CCP to scout, train Filipino talents the K-pop way
They are our flag-bearers wherever they go,” said music educator-artist Michelle Nikki Junia as a way to explain why she believes that arts-related government agencies like the Cultural Center of the Philippines (CCP), where she now serves as president, should support local talents like the popular five-member Filipino boy group SB19.
“We need to acknowledge mainstream artists like SB19,” said the new CCP chief, who was elected president by the CCP Board of Trustees on Aug. 16. “They are our ambassadors. I was so pleased when they performed on the front lawn of CCP [in December 2022] with the Bayanihan (Dance Company). They integrated dance steps from our indigenous peoples into their music. They also wore costumes made from local textiles.”
“The event was a success, even though we only made the announcement to sell tickets two days before it happened. The tickets were sold out. Everyone was there despite the rains,” Junia told Inquirer Entertainment during a virtual meetup a week after she assumed office.
During the interview, Junia, who is the youngest CCP president at 47, talked about how she intended to respond to the challenges of the ongoing digital technology transformation, as well as how to keep stakeholders satisfied now that the CCP building has begun its three-year renovation plan.
“When you talk to me, you will really hear my heart. This is me—art is my passion. I need help in order to cascade this to the public,” said Junia, who has been with the CCP as a board trustee since 2016. She replaced Maria Margarita Moran-Floirendo, who now holds the CCP’s ad interim co-vice chair position with lawyer Lorna Kapunan.
“We need to support SB19 by making sure that younger Filipino artists follow in their footsteps. We will be able to accomplish this goal by discovering raw talents from the regions and training them under our experts. We plan to visit the provinces as part of our outreach,” the CCP chief said.
Junia has a degree in music education, majoring in voice (cum laude) at the University of Santo Tomas Conservatory of Music. She is a former child singer and an original member of the group called 14K (scholars of National Artist for Music Ryan Cayabyab).
Junia recalled their rigorous training in dance, group singing, personality development and even acting. She claimed that their training pattern is “very similar” to what K-pop artists are receiving today, “except that ours was just short-term.”
“This will be one of my projects next year,” Junia declared. “We covered all areas. For dance, we trained under choreographer Douglas Nierras. For group singing, we were trained by Moy Ortiz and Annie Quintos [of The CompanY]. For acting, we had different coaches from Repertory Philippines, but we also had a chance to be taught by [cofounder] Baby Barredo in one instance. When we recorded songs, Mr. C guided us in terms of blending. It’s like a complete training program for performers.”
‘Heart and advocacy’
Junia also did voice training with American vocal coach Seth Riggs, who is known for his “speech-level singing technique,” and whose students include Madonna, Barbra Streisand and Natalie Cole.
“I’m a voice teacher. I want to be able to pass on everything I learned from my mentors here and abroad. That’s my heart and advocacy,” said Junia, who currently manages and owns a school called Musikgarten Manila. “I want to develop artists, so I needed to empower myself. I invested in training because I wanted to be given the chance to train younger talents. I taught my students here what I learned from Seth and it really increased their range.” Gerphil Flores (2015 Asia’s Got Talent second runner-up) is one of Junia’s students.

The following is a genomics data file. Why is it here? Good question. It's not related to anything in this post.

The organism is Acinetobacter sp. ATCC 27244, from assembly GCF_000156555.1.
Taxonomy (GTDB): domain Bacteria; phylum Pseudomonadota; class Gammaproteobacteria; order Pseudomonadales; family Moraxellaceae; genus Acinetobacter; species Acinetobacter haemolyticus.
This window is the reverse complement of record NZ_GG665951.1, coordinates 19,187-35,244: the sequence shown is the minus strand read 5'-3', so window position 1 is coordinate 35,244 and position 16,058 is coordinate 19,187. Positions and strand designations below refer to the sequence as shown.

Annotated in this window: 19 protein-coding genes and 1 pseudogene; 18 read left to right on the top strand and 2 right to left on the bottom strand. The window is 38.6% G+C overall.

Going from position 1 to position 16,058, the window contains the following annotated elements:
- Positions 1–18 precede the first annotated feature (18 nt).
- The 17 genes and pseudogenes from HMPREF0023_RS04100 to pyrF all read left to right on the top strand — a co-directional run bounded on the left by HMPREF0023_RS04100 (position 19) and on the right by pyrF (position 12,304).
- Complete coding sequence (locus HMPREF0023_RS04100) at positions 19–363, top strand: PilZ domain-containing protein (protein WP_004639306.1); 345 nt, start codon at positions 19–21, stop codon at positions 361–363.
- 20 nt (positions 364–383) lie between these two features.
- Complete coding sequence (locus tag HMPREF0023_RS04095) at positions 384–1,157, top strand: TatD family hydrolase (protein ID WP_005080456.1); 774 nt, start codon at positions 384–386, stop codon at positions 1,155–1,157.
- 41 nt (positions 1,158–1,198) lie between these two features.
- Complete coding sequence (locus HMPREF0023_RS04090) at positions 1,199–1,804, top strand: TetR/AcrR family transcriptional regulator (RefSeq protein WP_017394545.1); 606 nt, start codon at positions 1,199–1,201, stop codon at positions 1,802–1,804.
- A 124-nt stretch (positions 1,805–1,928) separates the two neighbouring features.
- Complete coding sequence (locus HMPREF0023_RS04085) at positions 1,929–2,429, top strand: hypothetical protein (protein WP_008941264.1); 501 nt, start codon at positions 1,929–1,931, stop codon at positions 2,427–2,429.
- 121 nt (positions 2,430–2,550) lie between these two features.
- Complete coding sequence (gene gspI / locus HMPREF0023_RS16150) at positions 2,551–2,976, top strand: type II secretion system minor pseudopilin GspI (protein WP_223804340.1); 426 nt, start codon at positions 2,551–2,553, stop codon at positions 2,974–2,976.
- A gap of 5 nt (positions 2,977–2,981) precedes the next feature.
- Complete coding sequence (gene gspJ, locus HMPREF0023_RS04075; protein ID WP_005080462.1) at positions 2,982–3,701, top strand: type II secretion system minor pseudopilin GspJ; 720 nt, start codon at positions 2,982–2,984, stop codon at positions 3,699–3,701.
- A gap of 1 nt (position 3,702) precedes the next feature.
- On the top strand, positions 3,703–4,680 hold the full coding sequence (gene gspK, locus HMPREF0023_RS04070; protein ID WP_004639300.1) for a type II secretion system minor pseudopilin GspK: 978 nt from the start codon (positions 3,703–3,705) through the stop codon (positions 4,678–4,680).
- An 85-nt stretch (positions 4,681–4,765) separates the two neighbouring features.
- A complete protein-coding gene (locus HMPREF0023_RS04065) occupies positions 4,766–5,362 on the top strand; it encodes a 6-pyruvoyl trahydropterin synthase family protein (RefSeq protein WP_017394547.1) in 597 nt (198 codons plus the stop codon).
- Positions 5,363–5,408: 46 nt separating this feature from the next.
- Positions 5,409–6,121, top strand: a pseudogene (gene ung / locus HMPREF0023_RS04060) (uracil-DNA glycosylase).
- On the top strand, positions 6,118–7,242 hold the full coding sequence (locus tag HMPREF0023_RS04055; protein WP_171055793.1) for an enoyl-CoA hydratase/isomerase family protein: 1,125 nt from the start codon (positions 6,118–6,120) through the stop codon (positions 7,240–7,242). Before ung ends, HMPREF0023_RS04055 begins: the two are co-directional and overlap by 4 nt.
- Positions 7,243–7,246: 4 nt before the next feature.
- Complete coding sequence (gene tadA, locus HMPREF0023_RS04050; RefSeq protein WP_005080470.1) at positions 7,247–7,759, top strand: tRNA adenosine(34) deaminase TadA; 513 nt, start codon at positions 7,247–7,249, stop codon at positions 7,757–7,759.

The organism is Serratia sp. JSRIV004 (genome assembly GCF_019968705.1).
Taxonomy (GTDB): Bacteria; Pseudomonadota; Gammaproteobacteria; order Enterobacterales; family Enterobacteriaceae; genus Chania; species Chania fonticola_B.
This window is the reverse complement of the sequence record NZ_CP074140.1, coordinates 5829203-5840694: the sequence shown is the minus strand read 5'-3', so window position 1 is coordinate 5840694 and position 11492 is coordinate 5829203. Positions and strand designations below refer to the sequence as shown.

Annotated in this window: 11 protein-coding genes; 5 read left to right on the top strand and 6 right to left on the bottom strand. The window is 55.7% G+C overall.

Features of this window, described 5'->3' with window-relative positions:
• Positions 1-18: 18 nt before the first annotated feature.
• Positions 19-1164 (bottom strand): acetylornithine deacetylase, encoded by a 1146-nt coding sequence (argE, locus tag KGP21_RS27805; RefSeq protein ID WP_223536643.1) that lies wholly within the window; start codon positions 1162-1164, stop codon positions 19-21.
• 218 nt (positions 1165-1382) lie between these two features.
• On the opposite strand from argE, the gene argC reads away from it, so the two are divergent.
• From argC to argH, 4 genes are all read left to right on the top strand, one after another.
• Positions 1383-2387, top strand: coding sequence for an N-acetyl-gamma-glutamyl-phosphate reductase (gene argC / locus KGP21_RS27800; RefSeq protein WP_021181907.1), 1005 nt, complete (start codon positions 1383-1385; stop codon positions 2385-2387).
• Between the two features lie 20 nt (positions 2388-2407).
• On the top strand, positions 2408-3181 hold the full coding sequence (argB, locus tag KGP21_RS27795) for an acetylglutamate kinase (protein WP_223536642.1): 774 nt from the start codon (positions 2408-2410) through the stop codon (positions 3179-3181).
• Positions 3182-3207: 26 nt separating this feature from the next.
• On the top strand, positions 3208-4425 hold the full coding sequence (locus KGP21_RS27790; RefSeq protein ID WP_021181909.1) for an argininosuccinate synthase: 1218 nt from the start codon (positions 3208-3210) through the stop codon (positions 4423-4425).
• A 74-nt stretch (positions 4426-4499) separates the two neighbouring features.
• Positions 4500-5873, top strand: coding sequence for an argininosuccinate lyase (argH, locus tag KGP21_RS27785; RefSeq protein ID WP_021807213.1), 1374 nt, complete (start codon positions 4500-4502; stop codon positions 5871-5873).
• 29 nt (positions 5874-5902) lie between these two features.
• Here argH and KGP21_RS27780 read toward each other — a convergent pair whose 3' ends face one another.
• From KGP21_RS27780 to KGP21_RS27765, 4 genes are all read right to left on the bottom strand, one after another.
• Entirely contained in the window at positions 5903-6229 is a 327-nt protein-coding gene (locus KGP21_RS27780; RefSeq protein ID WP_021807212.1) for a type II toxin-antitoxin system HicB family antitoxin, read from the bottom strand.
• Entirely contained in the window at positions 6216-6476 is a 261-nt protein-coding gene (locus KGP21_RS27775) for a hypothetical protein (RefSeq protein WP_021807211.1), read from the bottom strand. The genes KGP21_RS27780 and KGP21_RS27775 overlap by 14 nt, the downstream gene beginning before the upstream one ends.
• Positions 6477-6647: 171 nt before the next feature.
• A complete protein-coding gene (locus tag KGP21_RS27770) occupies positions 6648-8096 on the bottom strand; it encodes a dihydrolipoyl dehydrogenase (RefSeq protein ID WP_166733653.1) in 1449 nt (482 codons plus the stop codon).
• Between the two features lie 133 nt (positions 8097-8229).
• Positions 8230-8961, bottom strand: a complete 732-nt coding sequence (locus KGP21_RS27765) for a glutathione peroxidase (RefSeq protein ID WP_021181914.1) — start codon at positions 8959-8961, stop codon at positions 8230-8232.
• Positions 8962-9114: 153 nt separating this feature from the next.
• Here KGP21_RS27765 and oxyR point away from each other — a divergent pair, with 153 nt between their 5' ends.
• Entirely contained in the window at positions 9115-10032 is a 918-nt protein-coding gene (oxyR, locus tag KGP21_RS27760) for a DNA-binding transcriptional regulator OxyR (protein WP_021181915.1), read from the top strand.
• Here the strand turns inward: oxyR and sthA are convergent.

With her being the youngest CCP president, Junia said she looks forward to connecting to a younger audience through art integration and digital technology. “It won’t be as difficult for some people to reach out to the CCP because they may be able to relate to me. We need to catch up on promotions and marketing due to advancements in technology, including social media and other digital platforms. These are the areas that I want to work on as soon as possible,” she said. “The CCP is for all, regardless of social and economic status and gender. We started this with Kanto Kultura and other CCP programs.”
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Especially now that the CCP building is being rehabilitated for preservation and retrofitting, Junia said she intends to bring CCP to the various regions. “CCP is not just a building. We’re bringing the soul of CCP to a greater number of people around the country,” she said.
Growing up, Junia said that she got used to industry people telling her she was “too young” to participate in contests or training, to audition for roles, or to apply for scholarships. “This was what happened when I applied for the Fe Panlilio Music Scholarship, which I failed to get on the first try because they said, ‘Ang bata mo pa.’ I was the youngest OPM scholar at the time (at 15). All of my competitors were professional singers, while I was still in high school,” she recalled. “I value the experience in auditioning and joining contests because I feel it’s a form of training for my confidence building and a lot of things. Whenever I was rejected for being too young, I didn’t feel hurt. To me, this only presented a bigger challenge that I could take.”
Junia added: “I actually was reflecting one night and I realized that God allowed me to join 14K, to become a Fe Panlilio scholar, and to train under Seth Riggs in order for me to prepare for a much bigger role such as this. We all have our own destiny. As for me, I’m happy that the CCP board allowed me to take this one; I guess they saw that times are changing. I’m very confident that I will be able to contribute a lot because I have only pure intentions,” Junia said.